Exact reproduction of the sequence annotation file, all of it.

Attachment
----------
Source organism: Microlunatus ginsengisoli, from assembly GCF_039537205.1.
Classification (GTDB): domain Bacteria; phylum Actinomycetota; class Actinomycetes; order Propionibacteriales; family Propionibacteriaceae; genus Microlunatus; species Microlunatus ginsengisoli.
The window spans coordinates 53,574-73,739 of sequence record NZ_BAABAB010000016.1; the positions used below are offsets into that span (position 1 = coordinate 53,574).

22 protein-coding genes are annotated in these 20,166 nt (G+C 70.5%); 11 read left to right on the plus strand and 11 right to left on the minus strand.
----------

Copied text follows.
Source organism: Microlunatus ginsengisoli, from assembly GCF_039537205.1.
Classification (GTDB): domain Bacteria; phylum Actinomycetota; class Actinomycetes; order Propionibacteriales; family Propionibacteriaceae; genus Microlunatus; species Microlunatus ginsengisoli.
The window spans coordinates 53,574-73,739 of sequence record NZ_BAABAB010000016.1; the positions used below are offsets into that span (position 1 = coordinate 53,574).

22 protein-coding genes are annotated in these 20,166 nt (G+C 70.5%); 11 read left to right on the plus strand and 11 right to left on the minus strand.